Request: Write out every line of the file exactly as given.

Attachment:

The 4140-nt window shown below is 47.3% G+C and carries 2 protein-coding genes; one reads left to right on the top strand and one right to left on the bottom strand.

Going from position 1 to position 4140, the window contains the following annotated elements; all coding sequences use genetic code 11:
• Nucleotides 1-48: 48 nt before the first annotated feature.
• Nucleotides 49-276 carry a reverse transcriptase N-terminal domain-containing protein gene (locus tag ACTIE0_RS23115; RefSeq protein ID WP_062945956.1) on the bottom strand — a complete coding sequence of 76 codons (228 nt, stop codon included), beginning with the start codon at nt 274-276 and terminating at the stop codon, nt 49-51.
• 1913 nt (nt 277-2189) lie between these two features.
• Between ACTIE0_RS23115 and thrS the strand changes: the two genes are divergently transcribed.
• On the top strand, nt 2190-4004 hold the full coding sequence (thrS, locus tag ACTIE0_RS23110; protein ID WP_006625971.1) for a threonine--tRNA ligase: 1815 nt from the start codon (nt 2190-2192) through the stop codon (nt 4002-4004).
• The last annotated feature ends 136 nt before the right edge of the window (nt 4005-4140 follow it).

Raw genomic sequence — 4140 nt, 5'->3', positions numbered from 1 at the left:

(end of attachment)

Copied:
The 4140-nt window shown below is 47.3% G+C and carries 2 protein-coding genes; one reads left to right on the top strand and one right to left on the bottom strand.

Going from position 1 to position 4140, the window contains the following annotated elements; all coding sequences use genetic code 11:
• Nucleotides 1-48: 48 nt before the first annotated feature.
• Nucleotides 49-276 carry a reverse transcriptase N-terminal domain-containing protein gene (locus tag ACTIE0_RS23115; RefSeq protein ID WP_062945956.1) on the bottom strand — a complete coding sequence of 76 codons (228 nt, stop codon included), beginning with the start codon at nt 274-276 and terminating at the stop codon, nt 49-51.
• 1913 nt (nt 277-2189) lie between these two features.
• Between ACTIE0_RS23115 and thrS the strand changes: the two genes are divergently transcribed.
• On the top strand, nt 2190-4004 hold the full coding sequence (thrS, locus tag ACTIE0_RS23110; protein ID WP_006625971.1) for a threonine--tRNA ligase: 1815 nt from the start codon (nt 2190-2192) through the stop codon (nt 4002-4004).
• The last annotated feature ends 136 nt before the right edge of the window (nt 4005-4140 follow it).

Raw genomic sequence — 4140 nt, 5'->3', positions numbered from 1 at the left: